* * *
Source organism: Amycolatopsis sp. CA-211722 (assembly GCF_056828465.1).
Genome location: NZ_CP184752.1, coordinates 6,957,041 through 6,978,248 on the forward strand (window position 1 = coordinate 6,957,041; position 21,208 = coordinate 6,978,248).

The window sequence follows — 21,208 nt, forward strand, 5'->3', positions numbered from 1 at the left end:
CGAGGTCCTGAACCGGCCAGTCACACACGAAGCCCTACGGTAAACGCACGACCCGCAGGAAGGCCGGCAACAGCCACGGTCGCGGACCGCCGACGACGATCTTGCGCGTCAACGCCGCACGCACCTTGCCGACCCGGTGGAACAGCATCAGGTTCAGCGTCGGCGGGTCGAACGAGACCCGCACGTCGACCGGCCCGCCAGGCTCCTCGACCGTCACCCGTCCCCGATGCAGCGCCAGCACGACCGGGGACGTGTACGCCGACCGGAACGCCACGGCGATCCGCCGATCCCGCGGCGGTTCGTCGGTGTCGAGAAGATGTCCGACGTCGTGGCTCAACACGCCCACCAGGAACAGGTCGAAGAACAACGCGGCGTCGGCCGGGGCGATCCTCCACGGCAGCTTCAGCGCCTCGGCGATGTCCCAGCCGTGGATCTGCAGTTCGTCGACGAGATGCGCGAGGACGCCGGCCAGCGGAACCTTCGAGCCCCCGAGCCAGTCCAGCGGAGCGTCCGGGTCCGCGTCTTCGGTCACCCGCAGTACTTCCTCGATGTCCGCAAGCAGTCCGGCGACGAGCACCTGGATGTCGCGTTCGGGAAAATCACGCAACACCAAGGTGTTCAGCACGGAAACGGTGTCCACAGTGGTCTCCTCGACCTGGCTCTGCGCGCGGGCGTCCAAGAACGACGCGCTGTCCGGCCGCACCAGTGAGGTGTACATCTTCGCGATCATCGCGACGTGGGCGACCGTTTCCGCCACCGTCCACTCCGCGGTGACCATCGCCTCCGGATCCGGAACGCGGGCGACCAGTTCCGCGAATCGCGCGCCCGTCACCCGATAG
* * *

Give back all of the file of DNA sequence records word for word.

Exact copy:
Source organism: Amycolatopsis sp. CA-211722 (assembly GCF_056828465.1).
Genome location: NZ_CP184752.1, coordinates 6,957,041 through 6,978,248 on the forward strand (window position 1 = coordinate 6,957,041; position 21,208 = coordinate 6,978,248).

The window sequence follows — 21,208 nt, forward strand, 5'->3', positions numbered from 1 at the left end:
CGAGGTCCTGAACCGGCCAGTCACACACGAAGCCCTACGGTAAACGCACGACCCGCAGGAAGGCCGGCAACAGCCACGGTCGCGGACCGCCGACGACGATCTTGCGCGTCAACGCCGCACGCACCTTGCCGACCCGGTGGAACAGCATCAGGTTCAGCGTCGGCGGGTCGAACGAGACCCGCACGTCGACCGGCCCGCCAGGCTCCTCGACCGTCACCCGTCCCCGATGCAGCGCCAGCACGACCGGGGACGTGTACGCCGACCGGAACGCCACGGCGATCCGCCGATCCCGCGGCGGTTCGTCGGTGTCGAGAAGATGTCCGACGTCGTGGCTCAACACGCCCACCAGGAACAGGTCGAAGAACAACGCGGCGTCGGCCGGGGCGATCCTCCACGGCAGCTTCAGCGCCTCGGCGATGTCCCAGCCGTGGATCTGCAGTTCGTCGACGAGATGCGCGAGGACGCCGGCCAGCGGAACCTTCGAGCCCCCGAGCCAGTCCAGCGGAGCGTCCGGGTCCGCGTCTTCGGTCACCCGCAGTACTTCCTCGATGTCCGCAAGCAGTCCGGCGACGAGCACCTGGATGTCGCGTTCGGGAAAATCACGCAACACCAAGGTGTTCAGCACGGAAACGGTGTCCACAGTGGTCTCCTCGACCTGGCTCTGCGCGCGGGCGTCCAAGAACGACGCGCTGTCCGGCCGCACCAGTGAGGTGTACATCTTCGCGATCATCGCGACGTGGGCGACCGTTTCCGCCACCGTCCACTCCGCGGTGACCATCGCCTCCGGATCCGGAACGCGGGCGACCAGTTCCGCGAATCGCGCGCCCGTCACCCGATAG